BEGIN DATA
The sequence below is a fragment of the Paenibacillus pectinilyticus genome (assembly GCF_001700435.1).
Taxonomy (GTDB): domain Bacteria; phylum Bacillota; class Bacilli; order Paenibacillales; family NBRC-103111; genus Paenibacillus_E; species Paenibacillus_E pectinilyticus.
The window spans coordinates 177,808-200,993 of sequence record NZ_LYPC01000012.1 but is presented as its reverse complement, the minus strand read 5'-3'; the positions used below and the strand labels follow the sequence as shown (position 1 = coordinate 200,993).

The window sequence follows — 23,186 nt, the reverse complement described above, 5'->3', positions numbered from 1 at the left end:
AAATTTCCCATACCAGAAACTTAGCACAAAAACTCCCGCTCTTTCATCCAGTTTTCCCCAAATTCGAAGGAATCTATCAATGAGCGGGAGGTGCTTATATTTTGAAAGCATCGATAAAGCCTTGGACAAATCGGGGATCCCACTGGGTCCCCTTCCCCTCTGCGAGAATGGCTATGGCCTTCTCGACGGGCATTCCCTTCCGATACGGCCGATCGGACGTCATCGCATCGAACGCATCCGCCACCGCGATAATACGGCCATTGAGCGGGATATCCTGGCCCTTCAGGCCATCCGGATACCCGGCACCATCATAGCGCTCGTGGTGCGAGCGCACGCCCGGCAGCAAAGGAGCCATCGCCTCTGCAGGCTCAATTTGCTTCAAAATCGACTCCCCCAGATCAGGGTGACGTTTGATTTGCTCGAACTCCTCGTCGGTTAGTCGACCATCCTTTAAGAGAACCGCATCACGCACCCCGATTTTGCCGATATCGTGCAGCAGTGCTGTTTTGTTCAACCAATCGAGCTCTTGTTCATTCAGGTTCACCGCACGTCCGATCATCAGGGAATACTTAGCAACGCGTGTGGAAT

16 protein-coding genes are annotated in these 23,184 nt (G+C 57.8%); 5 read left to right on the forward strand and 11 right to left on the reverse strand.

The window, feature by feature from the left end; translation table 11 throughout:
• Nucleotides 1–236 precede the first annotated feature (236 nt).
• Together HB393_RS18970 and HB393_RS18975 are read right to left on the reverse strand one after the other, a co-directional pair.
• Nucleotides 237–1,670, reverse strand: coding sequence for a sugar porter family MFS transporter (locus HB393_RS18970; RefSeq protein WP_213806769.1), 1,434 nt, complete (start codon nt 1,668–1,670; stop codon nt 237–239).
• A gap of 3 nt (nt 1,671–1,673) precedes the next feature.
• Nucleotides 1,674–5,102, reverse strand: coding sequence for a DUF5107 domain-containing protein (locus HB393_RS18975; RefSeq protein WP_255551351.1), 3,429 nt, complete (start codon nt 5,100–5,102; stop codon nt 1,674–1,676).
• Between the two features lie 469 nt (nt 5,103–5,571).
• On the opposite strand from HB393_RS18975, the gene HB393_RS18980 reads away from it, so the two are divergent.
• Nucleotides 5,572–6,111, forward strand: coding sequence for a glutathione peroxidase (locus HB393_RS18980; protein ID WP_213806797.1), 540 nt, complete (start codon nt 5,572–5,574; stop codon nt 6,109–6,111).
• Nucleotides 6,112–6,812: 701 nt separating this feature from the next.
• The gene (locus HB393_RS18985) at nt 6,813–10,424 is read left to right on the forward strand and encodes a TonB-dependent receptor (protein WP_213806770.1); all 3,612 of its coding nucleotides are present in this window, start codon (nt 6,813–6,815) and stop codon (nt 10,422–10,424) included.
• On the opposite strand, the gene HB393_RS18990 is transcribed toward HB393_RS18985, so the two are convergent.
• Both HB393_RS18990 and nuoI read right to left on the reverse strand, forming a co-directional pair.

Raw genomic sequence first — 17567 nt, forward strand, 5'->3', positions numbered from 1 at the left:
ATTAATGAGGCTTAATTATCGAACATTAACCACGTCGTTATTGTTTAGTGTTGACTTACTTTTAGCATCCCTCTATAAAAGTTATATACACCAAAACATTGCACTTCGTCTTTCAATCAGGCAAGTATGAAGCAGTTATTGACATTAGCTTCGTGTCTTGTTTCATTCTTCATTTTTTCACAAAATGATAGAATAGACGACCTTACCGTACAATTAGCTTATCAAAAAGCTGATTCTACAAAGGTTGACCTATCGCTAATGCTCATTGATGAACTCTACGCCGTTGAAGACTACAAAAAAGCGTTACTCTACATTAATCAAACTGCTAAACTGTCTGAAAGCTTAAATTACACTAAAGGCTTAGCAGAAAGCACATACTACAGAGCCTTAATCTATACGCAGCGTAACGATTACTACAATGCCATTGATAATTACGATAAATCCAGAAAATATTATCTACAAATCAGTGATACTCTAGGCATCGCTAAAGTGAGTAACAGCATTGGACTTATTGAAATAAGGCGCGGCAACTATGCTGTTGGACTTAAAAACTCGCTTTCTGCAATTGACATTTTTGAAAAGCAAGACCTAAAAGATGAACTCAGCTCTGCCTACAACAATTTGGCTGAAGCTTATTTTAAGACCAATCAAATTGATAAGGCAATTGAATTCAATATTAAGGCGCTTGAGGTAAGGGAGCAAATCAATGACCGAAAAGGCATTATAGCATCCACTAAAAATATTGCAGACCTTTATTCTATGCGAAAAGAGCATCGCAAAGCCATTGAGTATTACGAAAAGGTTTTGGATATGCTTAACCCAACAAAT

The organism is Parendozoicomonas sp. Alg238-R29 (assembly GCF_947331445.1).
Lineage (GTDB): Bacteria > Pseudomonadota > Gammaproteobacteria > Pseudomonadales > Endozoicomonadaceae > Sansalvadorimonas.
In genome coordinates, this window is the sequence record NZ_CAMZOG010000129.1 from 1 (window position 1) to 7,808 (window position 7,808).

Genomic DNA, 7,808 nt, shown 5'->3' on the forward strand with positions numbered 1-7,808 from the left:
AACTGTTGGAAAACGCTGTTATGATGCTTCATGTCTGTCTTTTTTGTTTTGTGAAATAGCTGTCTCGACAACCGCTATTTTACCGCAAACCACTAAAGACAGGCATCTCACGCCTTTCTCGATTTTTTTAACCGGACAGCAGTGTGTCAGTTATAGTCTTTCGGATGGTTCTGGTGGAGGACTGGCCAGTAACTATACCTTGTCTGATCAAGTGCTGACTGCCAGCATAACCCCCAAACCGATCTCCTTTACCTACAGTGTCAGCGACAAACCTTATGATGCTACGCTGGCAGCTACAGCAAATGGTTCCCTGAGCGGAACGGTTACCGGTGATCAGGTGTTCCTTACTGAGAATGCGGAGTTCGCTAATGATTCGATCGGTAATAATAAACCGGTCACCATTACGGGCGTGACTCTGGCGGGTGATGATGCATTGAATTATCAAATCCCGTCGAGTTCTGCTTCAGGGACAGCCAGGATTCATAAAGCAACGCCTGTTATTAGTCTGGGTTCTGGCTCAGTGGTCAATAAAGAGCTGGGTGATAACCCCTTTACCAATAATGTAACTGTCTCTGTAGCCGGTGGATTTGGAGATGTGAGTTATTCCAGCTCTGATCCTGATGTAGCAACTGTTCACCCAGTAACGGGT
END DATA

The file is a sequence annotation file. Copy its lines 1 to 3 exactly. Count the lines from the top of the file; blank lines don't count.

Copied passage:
The sequence below is a fragment of the Paenibacillus pectinilyticus genome (assembly GCF_001700435.1).
Taxonomy (GTDB): domain Bacteria; phylum Bacillota; class Bacilli; order Paenibacillales; family NBRC-103111; genus Paenibacillus_E; species Paenibacillus_E pectinilyticus.
The window spans coordinates 177,808-200,993 of sequence record NZ_LYPC01000012.1 but is presented as its reverse complement, the minus strand read 5'-3'; the positions used below and the strand labels follow the sequence as shown (position 1 = coordinate 200,993).